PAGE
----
to talk about herself, and the. things
she is interested in, or to tell her
l opes, and plans, and ambitions, and
disappointments to a sympathetic
male ear'.'
All sensible women rend up on
subjects in which their husbands,
and brothers, and sweethearts are
interested so that they may be able
to talk intelligently to them, but
did you ever hear of a man reading
up on the fashions, of baby culture,
or studying the cookbook so that he
coul. I have a neart-to-neart ihik wun
(he women of his family on the prop
er lengths of fckirts. and the best
way to sterilize milk, and how to
make llollanilnise without us enro
ling ?
liverv man has some woman to
whom he talks endlessly about what
he is Krnng to dh, and what he saul
to the boss, and what the boss said
to him, but the minute a woman be
gins to tell a man of what she is
planning to do, and the nine run-in
she had with the cook, or the fore-
lady at the store, ho suddenly re
members a pressing engagement thnt
alls him hence.
And a man expects a woman to
consider It a privilege to listen tar
his tnle of woe. and to hind up- wun
her sympathy the wounds the world
has dealt him. but let a woman try
to tell a man of her troubles, and
ho flees from her as though she was
a leper.
Odd. too, Isn't It. that a man never
realizes that a woman finds It Just
as hewrt-wrenching a thing to give
un a career in which she is maklnr
a-success, ns he would? It doesn't
occur to htm thnt the sound of ap-
iitmise Is sweet to a woman s ears.
that she gets an Insufferable thrill
of enjoyment out of the exercise of
her talents, that she likes the money
that she earns.
No woman would dream of asking
a man to make the sacrifice of all
these things, for tho sake ol living in
cinnati and Cairo, 111., where U empties
Into the MiMlsaippl.
U.-Wu Bfutus 4 Roman senator?
K. II. '
A. The MarcusSBrutus who waW con
cerned in the consTTlracy against Julius
Caesar was first advocate, then gov
ernor of Caul, and then city praetor,
which position he occupied at the time
ot Caesar's assassination. ,
Q Should bread be wrapped In ftlotn
when put away? M. -T. J.
A. Paper should be used, .not cloth.
Wrapping In cloth tends) to make the
bread mold, particularly 'If put awfey
while still warm. '
(And reader can get the answer to
any question by writing The News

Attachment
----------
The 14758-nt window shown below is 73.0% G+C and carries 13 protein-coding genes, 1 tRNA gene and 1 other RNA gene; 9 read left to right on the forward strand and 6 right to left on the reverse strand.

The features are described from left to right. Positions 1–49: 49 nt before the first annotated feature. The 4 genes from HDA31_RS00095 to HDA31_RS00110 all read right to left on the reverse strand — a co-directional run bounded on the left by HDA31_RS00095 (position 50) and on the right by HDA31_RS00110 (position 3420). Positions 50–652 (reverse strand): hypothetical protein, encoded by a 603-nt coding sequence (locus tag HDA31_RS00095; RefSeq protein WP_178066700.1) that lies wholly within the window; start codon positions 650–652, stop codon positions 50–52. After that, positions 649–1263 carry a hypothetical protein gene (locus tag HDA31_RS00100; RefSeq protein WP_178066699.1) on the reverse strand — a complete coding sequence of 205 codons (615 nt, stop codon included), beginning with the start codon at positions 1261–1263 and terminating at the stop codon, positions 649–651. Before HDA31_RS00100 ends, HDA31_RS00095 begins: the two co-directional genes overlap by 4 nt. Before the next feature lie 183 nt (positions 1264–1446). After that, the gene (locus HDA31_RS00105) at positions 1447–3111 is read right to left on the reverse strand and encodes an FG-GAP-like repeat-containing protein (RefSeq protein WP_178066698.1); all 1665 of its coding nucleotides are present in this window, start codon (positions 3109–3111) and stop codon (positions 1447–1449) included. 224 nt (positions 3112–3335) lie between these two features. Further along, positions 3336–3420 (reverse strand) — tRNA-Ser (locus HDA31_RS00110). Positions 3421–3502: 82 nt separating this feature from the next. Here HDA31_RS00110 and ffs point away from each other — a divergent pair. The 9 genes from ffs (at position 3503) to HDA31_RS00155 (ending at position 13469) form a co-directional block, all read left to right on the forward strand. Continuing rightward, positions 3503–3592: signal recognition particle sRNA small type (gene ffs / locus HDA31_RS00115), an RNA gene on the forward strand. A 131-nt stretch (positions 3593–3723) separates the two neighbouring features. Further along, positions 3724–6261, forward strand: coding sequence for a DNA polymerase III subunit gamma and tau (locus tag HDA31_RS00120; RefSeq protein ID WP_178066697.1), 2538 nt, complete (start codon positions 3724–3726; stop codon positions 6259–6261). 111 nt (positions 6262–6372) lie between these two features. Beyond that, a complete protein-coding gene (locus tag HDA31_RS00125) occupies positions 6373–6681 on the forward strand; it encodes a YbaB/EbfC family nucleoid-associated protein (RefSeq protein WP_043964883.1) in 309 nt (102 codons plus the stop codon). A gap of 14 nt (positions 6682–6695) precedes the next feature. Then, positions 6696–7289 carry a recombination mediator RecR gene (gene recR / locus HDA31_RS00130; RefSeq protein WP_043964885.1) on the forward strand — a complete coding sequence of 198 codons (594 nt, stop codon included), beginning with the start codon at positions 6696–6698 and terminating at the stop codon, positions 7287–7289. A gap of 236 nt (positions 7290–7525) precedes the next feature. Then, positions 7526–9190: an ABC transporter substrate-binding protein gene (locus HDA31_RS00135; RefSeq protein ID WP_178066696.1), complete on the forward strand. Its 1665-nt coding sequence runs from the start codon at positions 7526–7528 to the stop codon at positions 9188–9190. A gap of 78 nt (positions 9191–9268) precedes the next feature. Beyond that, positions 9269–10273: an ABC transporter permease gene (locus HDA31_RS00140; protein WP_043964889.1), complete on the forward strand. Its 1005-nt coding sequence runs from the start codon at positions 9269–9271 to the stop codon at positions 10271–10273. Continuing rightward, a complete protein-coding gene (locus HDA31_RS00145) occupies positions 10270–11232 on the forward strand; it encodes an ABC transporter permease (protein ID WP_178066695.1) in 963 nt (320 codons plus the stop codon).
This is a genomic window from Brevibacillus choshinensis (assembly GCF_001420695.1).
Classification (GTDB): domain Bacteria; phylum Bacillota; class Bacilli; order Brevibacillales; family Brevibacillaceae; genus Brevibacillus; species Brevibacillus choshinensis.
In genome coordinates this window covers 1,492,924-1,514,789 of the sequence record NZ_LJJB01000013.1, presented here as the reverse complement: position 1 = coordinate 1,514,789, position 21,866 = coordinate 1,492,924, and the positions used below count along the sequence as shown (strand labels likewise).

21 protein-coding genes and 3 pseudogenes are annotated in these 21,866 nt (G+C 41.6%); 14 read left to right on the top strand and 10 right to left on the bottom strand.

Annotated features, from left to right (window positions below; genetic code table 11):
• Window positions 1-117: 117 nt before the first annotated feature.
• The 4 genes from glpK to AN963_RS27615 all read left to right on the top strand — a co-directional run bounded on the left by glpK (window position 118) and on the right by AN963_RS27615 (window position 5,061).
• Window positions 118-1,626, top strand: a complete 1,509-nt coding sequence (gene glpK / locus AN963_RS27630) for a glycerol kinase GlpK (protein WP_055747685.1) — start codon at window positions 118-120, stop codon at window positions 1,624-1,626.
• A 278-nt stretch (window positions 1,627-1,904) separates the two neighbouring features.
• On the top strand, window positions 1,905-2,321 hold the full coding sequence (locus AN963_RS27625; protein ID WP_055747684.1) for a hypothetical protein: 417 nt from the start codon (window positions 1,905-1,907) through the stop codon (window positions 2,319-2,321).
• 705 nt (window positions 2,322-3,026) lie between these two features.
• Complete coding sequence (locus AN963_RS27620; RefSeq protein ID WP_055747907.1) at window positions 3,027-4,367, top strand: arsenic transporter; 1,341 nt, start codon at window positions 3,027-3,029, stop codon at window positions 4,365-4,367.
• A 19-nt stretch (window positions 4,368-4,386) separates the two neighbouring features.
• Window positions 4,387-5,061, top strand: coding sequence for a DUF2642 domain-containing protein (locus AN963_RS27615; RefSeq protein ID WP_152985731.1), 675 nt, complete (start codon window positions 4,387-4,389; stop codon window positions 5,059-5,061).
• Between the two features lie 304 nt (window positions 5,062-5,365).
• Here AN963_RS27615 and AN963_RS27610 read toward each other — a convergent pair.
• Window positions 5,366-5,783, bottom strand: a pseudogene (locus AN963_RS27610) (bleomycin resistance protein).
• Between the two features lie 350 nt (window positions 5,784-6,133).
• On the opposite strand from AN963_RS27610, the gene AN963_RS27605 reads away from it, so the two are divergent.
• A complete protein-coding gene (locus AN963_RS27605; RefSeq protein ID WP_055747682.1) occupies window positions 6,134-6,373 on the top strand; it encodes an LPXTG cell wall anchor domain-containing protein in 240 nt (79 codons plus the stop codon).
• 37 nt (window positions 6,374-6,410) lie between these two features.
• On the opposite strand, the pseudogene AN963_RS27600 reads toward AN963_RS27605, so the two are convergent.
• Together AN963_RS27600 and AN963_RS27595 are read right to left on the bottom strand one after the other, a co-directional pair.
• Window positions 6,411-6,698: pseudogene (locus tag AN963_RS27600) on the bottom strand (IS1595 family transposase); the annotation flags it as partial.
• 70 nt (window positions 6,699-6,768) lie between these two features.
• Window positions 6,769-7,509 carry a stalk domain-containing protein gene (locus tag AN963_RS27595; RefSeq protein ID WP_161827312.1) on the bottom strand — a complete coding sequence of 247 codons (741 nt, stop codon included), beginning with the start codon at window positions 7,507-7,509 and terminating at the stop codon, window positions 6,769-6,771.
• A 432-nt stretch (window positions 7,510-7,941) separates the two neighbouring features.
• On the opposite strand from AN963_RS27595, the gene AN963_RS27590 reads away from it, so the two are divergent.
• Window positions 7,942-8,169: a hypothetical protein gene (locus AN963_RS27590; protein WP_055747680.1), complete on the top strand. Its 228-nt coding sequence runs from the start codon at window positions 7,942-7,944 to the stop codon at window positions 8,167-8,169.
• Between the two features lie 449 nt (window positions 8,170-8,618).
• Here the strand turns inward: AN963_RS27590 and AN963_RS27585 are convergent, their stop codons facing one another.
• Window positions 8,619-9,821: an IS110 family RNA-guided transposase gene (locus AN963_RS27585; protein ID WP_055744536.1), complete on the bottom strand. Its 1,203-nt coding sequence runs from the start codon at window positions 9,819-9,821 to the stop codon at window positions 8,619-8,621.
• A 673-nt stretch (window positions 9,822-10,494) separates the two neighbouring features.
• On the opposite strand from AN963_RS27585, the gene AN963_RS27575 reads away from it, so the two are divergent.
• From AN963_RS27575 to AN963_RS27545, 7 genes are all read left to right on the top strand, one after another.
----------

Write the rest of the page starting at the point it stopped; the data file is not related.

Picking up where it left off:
Scimitar information Hiirnti PtmI.
J. Haskin, director, Washington, D. C.W
ma unrr applies smciiy to iniorma
tlon. The bureau can not give advice
on legal, medical and financialmatters.
It does not attempt to settle domestic
troubles, nor to undertake ' exhaustive
research on any subject Write, your
question plainly and briefly. Give full
name and address and inclose two cents
In stamps for return postage. All re
plies are sent direct to the inquirer.)
Professor in tha University of Kan
sas and an Authority on
Child Training.
The church leaders of many cities
In the state of Oklahoma are unit
ing upon a new plan of standardiza
tion of their effort to safeguard
their peculiar Interests in the wel
fare of children. The general Idea
Is this: To act with other existent
agencies and in accordance with a
concrete program. And In order to
make the work elastic I have made
out for general distribution among
the church and Sunday school lead
ers there the following list of speci
fications: .
Plan for an increased attendance
and enrollment at the Sunday schools
and young people's societies.
Provide ways whereby the Sunday
school may be extended to meet tne
children's Interests in plaf, games
and athletics.
Seek to'cof'-ordinate the work of
the lyoungi people's societies in all
local churches and to organize them
into a social union.
; Arrange for social atfairs within
the churches including clubs, gym-,
nasiums and motion pictures such,
as shall tend to lure adolescents
away from the coarser amusements.
Attempt to centralize under one
genenal superintendent or manage
ment the work of all the local Sun
day schools, especially as to course
of study and supply of teachers.
Work out a uniform and definite
program to be used by all the minis
ters and church leaders in combat
ing local agencies which tend to de
moralize th young.
Trovide for an annual union teacher-training
Institute and for child
study classes In the separate church
bodies, together .with service pro
jects for the individual classes.
Organize d vacation Bible school
for all children and undertake me
thodical advertising and propaganda
in behalf of that and all the other
larger and similar projects.
Make out a general course of study
for Sunday schools, to cover ade
quately the necessary instruction In
relation to alcohol, narcotics and ex
cessive use of sweetmeats.
Carry on Incidentally researches
and Investigations as to new meas
ures . which might be Incorporated
within the unified program as out
lined above,
In the foregoing1 we have a brief
step toward a genuine league of Sun
day schools. If such a procedure
can be carried to Its proper conclu
sion there should result a marked
reduction in the waste effort and' the
chaotic spirit under which the child
fostering agencies of the church are
today everywhere working. I hope
that the leaders throughout tha coun
try will at least watch Oklahoma In
his significant attempt ap4 try 'to